Mose Allison, 1927-2016 - ProSoundNetwork.com

Mose Allison, 1927-2016

I was just wondering about jazz/blues poet laureate Mose Allison lately, because I'd heard he had stopped performing. Back in 1992, I took Mose to Yamashiro, high in the Hollywood Hills, to interview him for my "Lunching with Bonzai" column in Mix Magazine. What a sweet, soulful cat. Being with him, and seeing his shows, was comfort food for the soul.
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Mose Allison, 1992. Photo: Mr. Bonzai.

I was just wondering about jazz/blues poet laureate Mose Allison lately, because I'd heard he had stopped performing. Back in 1992, I took Mose to Yamashiro, high in the Hollywood Hills, to interview him for my "Lunching with Bonzai" column in Mix Magazine. What a sweet, soulful cat. Being with him, and seeing his shows, was comfort food for the soul.

What has been the most important contribution to your livelihood? Is it the records?
No, it’s singing the songs and working in clubs that has kept me alive. I never made any money on my records. The only money I made from records was from the mechanical licenses when Van Morrison, The Who or the other artists recorded my songs. According to the record companies, my records have never made money. After 30 years, a few of them may have made it out of the red.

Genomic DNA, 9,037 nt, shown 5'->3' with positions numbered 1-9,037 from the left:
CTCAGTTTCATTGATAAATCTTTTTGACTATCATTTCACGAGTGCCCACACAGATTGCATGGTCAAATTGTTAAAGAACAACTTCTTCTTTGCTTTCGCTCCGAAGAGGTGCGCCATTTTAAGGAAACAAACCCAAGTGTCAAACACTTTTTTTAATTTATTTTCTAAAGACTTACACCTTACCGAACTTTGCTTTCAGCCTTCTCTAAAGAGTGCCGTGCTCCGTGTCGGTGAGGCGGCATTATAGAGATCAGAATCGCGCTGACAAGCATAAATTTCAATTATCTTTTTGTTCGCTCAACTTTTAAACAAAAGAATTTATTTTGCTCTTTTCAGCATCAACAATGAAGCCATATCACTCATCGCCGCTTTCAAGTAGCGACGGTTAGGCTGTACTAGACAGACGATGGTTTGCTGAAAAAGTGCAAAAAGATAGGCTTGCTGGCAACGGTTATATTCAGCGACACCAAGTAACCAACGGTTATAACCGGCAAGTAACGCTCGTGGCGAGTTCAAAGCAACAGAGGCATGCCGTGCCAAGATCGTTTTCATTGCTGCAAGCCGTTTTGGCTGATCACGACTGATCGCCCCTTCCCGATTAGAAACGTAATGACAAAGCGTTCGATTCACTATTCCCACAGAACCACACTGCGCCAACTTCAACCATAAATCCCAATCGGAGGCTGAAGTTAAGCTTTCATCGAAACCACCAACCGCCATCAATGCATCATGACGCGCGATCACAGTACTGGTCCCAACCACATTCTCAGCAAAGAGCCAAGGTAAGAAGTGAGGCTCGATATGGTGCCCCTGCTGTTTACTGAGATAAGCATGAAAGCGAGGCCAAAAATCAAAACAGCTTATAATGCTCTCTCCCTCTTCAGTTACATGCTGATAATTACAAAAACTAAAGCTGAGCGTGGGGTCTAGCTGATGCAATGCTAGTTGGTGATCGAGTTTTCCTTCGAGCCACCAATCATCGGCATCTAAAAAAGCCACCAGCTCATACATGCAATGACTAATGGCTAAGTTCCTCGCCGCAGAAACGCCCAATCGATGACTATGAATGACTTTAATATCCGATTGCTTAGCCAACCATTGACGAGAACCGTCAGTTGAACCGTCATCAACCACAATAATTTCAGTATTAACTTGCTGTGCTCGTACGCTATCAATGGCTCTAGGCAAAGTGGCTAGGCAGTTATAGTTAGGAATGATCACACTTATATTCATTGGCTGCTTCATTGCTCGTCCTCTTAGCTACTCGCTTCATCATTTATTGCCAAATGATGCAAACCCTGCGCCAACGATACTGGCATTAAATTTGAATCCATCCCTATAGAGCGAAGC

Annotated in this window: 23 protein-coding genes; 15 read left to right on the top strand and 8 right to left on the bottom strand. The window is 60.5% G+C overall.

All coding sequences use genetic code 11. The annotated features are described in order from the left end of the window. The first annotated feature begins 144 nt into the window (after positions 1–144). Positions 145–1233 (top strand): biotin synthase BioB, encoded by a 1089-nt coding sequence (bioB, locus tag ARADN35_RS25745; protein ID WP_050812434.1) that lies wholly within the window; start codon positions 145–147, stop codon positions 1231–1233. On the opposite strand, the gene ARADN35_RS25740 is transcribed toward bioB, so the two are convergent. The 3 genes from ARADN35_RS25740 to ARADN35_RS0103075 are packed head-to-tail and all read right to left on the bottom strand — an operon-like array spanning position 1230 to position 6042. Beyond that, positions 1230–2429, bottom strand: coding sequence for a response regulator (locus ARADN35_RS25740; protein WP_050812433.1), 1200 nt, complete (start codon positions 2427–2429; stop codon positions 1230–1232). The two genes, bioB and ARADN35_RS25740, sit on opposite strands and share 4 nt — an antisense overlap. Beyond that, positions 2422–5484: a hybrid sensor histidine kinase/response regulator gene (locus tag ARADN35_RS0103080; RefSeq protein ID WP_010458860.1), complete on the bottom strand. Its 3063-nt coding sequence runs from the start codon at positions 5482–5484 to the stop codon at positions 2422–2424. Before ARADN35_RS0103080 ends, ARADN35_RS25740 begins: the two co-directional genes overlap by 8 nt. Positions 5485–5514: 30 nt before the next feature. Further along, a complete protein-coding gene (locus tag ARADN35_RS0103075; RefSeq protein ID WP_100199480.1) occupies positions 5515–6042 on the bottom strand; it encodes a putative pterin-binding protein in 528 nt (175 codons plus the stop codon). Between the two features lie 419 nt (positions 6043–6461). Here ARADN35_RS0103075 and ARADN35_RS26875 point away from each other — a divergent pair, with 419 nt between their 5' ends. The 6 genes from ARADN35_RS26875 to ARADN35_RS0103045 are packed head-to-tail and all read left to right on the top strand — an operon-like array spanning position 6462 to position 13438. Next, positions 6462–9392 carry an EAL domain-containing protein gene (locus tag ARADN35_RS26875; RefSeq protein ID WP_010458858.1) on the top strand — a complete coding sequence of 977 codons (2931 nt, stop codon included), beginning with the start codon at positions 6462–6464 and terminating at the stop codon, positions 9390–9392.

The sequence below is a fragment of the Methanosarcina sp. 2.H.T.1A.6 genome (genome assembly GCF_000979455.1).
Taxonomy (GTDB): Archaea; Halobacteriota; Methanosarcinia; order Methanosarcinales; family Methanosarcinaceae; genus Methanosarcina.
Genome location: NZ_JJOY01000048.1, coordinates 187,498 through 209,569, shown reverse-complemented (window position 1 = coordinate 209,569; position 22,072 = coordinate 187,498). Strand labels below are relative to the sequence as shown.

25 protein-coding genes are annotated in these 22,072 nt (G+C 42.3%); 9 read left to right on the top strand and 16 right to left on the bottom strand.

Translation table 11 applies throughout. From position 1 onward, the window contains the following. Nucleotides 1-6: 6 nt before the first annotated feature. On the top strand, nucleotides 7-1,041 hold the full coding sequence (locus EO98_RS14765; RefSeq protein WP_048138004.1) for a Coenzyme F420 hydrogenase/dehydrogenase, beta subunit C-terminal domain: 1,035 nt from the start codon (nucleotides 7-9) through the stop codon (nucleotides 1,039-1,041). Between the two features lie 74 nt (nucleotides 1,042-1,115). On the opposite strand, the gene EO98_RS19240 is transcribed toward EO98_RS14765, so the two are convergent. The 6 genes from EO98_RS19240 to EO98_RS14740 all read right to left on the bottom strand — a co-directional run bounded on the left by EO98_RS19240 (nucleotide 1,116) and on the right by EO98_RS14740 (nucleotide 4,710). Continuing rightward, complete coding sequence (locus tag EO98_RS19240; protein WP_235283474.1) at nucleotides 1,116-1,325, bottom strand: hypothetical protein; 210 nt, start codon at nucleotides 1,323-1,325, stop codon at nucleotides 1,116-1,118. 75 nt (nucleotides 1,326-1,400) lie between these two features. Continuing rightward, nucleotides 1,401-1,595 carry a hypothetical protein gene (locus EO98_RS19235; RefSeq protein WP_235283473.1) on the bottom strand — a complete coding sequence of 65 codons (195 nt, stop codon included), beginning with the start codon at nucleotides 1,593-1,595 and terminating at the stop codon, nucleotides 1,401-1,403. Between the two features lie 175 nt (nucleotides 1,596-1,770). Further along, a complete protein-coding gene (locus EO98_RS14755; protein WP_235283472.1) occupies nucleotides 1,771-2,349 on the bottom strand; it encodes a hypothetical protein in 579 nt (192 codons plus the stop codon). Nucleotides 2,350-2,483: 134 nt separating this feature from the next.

Well, what’s the key to your success?
The key to my success is the fact that I will get to play again this week. [laughs] I like playing, and I like what I’m doing. I’m fortunate. Throughout my career, I’ve run across super-talented people all over the world—and you’ll never hear of them. They were never able to make a living, or they gave it up. I know that there is an element of luck, and I’ve persevered. I’ve kept at it and no matter how sentimental and silly it is, I still keep trying to play well. I keep trying to do a good job. In fact, I’ve got a line that I haven’t used yet—“I’m just a sentimental slob. I even try to do a good job.”

You look like you’re in a trance when you’re playing...
I enjoy it and it’s a challenge if you’re trying to do it like I think it’s supposed to be done. It doesn’t do itself. Sometimes it seems real easy and those are the sets when it’s all worthwhile. Now and then, you start a set out and for no reason that you can figure out—no way you can predict, nothing you can do to ensure that it will happen—everything starts clicking right away. It’s as if it’s happening of its own accord; you have control, but you are not forcing anything. I call it the “Spime.”

What’s that?
Spime is my word for space-time. People are always talking about the Space-Time Continuum, so I figured, look—you need one word for that. That’s the Spime. When you get into the Spime, that’s when you feel the flow of things and there is no effort involved. It just happens.